Summary of Chapter XXI: The Smallweed Family
Grandfather Smallweed, the moneylender, lives with his senile wife at whom he curses and throws cushions, and twin grandchildren, Bart and Judy. Bart is the young protégé of Guppy at Kenge and Carboys, and Judy makes artificial flowers. Mr. Smallweed has made everyone worship “Compound Interest” (p. 219). There is no amusement in this household. Smallweed himself is nothing but a bag of clothes and needs to be shaken up frequently like an old pillow by Judy.
The little girl, Charley Neckett, is their housemaid, bullied by Judy. Mr. George, an old soldier, comes to borrow money, and Smallweed threatens him with selling his debt to “a friend in the city” if he is a day late with payment. George brings up the fact that they tricked his friend, Captain Hawdon. George runs a shooting gallery near Leicester Square.
Commentary on Chapter XXI
The Smallweed family represent the parasitic moneylenders of London. They are compared to spiders who spin webs to catch flies. Mr. George refers to this when he is afraid that Smallweed will sell his contract to his “friend in the city” if he is late in payment. He hints that Smallweed had trapped his friend, Captain Hawdon. This fact, like other clues dropped, will lead to the fate of the nameless Nemo.
The Smallweeds are grotesque “stunted” (p. 224) “old monkeys” (p. 219) that feed off the misery of others. They are part of the fringes of the whole legal system, and Mr. George is being dragged into the web. Perhaps a modern equivalent would be credit card scams, but this system was a bit more deadly, with constables like Mr. Neckett ready to arrest a debtor and throw him in prison. Once the debtor had signed the contract, he and his debt could be bought and sold, and he was no more than a slave.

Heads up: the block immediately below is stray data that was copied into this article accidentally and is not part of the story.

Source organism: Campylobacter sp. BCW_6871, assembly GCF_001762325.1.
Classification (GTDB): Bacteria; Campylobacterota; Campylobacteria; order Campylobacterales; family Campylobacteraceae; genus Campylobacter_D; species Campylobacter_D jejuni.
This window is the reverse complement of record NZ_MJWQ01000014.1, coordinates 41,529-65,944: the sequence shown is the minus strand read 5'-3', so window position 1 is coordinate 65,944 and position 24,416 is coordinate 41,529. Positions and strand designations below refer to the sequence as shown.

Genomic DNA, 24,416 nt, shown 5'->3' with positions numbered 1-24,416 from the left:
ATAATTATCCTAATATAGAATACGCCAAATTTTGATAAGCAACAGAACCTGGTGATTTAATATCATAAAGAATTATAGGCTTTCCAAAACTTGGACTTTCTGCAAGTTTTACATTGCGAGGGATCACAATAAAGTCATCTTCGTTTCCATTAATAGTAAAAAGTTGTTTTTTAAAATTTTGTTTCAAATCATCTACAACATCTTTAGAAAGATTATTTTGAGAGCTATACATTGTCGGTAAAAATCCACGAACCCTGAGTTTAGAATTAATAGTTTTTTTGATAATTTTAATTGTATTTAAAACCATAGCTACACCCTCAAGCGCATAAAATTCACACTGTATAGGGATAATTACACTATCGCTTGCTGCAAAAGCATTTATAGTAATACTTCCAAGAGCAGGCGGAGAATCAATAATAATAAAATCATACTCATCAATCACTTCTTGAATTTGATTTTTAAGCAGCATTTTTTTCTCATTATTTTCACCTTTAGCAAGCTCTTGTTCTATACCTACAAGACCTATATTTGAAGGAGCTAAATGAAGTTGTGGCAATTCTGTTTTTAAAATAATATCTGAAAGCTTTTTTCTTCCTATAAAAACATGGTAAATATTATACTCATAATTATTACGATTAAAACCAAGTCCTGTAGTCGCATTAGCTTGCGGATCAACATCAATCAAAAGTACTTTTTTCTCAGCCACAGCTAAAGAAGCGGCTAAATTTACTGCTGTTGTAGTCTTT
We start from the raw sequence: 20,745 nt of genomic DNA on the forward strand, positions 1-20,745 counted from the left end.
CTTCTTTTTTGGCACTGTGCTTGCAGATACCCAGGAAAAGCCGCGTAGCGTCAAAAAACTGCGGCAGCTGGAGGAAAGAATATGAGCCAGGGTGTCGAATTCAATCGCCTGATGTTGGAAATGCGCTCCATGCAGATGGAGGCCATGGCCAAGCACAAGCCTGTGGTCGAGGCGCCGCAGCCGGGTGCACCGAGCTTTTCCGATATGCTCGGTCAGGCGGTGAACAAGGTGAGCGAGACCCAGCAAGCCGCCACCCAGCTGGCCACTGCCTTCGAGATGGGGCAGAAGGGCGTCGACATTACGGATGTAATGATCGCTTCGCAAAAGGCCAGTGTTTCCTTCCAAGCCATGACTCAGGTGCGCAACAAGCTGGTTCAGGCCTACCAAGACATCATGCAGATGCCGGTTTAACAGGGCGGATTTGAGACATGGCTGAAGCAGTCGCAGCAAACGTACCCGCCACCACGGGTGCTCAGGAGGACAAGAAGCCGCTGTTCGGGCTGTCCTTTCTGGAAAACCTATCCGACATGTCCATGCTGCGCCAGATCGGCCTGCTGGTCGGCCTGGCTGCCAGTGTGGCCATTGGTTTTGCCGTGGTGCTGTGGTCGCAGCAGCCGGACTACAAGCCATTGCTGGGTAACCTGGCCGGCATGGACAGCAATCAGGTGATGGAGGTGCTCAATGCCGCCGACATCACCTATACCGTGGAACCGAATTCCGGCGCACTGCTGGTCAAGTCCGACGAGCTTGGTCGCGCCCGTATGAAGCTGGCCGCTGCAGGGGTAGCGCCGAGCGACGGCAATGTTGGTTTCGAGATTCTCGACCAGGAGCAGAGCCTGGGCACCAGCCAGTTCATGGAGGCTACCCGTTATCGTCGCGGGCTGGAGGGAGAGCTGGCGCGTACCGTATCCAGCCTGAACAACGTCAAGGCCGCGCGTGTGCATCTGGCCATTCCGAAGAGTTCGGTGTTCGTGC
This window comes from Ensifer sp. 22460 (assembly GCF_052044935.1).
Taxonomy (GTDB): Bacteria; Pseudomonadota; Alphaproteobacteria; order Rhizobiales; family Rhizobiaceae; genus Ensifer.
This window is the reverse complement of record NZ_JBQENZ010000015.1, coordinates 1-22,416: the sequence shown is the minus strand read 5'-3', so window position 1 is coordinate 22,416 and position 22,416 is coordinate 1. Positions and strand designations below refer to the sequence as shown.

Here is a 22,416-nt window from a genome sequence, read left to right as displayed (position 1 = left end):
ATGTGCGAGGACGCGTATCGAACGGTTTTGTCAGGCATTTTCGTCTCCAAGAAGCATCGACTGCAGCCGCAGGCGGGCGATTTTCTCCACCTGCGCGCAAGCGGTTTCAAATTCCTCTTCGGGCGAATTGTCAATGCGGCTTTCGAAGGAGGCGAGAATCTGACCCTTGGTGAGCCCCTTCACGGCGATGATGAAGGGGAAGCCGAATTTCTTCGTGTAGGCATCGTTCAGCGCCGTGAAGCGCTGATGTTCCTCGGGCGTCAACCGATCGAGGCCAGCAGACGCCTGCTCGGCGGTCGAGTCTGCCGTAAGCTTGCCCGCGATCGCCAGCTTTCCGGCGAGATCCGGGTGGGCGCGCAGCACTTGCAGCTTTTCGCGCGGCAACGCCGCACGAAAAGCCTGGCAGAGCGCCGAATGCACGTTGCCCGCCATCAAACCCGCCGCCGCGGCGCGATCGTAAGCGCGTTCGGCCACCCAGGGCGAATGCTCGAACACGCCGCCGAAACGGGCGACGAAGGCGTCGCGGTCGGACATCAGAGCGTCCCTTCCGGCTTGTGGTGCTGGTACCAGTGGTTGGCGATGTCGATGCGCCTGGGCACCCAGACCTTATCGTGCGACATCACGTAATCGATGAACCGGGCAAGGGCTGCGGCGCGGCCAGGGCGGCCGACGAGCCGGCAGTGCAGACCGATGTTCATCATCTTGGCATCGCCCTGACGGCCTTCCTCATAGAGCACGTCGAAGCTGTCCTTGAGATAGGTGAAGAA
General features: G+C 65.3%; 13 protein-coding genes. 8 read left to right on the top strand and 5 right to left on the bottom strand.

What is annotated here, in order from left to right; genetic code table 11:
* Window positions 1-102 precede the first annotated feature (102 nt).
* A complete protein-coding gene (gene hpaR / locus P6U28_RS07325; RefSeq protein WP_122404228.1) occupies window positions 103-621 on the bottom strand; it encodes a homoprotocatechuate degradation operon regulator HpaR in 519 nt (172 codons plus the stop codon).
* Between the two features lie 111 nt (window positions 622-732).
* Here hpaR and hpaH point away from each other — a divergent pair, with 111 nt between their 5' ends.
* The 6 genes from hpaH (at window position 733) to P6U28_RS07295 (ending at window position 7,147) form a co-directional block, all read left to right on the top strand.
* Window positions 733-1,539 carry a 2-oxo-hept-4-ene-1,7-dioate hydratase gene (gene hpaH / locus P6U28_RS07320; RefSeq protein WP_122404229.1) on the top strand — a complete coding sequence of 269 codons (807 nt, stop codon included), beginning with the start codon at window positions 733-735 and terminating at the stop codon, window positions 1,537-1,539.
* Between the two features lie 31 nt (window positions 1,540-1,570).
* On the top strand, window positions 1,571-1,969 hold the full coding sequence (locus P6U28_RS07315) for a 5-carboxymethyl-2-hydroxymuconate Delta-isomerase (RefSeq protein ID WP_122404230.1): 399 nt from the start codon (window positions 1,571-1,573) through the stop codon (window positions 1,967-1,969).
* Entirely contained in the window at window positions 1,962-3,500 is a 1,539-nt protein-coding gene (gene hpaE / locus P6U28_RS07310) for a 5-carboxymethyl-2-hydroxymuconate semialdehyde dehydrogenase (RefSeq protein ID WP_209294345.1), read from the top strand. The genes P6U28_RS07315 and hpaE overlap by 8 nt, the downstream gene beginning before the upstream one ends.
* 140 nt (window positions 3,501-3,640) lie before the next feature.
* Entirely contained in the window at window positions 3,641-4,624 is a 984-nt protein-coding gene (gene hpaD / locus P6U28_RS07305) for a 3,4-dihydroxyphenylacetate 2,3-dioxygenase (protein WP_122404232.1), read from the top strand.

In this unwholesome house, Charley is the only “wholesome” influence (p. 226), as Mr. George notices. Smallweed asks George if he was a good son, and he admits sadly he was not. This will make more sense when we learn that George’s last name is Rouncewell, the housekeeper of Chesney Wold’s onetime runaway son. The man is now fifty, but his mother still mourns his loss. Dickens weaves in all these half clues which become connected later, but it is easy to miss them in the wealth of characters and details.